Prime Minister John Key has dismissed Fiji's latest reaction to being told to call elections as "ridiculous".
The Pacific Islands Forum decided on Tuesday that Fiji must announce a date for elections by May 1 and hold elections by December, or face a raft of sanctions.
Fiji's self-appointed leader Frank Bainimarama has likened that directive to "an act of war".
Mr Key, in the Solomon Islands on his way back from the forum leaders' meeting in Papua New Guinea, has responded by saying that that's a totally ridiculous statement.
Don't hold your breath, warns Bainimarama
Earlier on Wednesday, Mr Frank Bainimarama told Auckland-based Radio Tarana that he'd already explained to Mr Key and the forum leaders that it could take five to 10 years to hold elections.
He said Mr Key did not understand Fiji's affairs and should refrain from making comments about them.
Mr Bainimarama, clearly in no hurry to hold elections, said that the forum shouldn't hold its breath waiting for instant action.
Electoral reform was Fiji's priority, he said, and given that the country was not in crisis, the forum had no legitimate authority to impose further sanctions.
"I've never come across a situation where a country gives an ultimatum to another country," he said, "unless of course it's a declaration of war. It is going to be a long wait."
'You can't tell him what to do'
The New Zealand Fiji Business Council doesn't think strong-arm tactics will persuade Fiji to hold an election.
Council chairman Rick Reid says the date is unrealistic and and he doesn't think Mr Bainimarama will take it seriously.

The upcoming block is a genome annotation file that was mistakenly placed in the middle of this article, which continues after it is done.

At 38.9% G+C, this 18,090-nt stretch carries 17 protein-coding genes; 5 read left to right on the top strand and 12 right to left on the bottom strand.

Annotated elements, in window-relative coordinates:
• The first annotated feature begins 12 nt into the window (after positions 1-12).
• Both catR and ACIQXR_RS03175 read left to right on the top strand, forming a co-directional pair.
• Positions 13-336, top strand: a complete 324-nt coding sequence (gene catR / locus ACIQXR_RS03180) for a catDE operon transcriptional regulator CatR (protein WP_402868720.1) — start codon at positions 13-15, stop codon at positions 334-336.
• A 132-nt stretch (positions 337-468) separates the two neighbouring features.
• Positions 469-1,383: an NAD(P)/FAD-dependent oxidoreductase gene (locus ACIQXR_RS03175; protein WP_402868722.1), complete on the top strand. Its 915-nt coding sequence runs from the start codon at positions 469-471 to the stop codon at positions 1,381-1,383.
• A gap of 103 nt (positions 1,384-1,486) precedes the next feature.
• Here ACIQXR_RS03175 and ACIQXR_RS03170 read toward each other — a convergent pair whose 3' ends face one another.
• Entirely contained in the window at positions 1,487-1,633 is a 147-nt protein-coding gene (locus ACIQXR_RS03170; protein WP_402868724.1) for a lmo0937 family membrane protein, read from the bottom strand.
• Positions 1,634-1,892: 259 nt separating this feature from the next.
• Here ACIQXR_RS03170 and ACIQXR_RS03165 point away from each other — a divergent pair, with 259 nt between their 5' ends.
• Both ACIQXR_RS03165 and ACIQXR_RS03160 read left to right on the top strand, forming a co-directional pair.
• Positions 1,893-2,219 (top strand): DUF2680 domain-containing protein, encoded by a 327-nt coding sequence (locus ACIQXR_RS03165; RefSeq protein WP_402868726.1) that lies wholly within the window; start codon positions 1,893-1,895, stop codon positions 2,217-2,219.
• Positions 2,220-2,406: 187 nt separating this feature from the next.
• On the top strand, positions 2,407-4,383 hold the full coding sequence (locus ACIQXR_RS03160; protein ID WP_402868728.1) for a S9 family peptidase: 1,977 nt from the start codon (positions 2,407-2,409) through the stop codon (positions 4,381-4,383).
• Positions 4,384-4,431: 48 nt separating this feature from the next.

Mr Reid says his feeling is that the more the world tries to tell the Fiji regime what to do, the less likely it is to do it.
Key, Clark say it can easily happen
New Zealand Prime Minister John Key says officials working with Fiji electoral staff have told a ministerial contact group that it is possible to hold an election within six months.
And the Labour Party's foreign affairs spokesperson, Helen Clark, says there's no practical barrier to Fiji holding elections before the end of the year. Nor, she says, is there any basis for claims that Fiji can't afford to go to the polls.
The United States has backed the forum's demand for free elections by the end of the year, and the Auckland-based Coalition for Democracy in Fiji says it's a good decision for the region.
Solomons Prime Minister Derek Sikua says he supports the forum communique but will continue to talk with Mr Bainimarama and urge him to move Fiji towards democracy.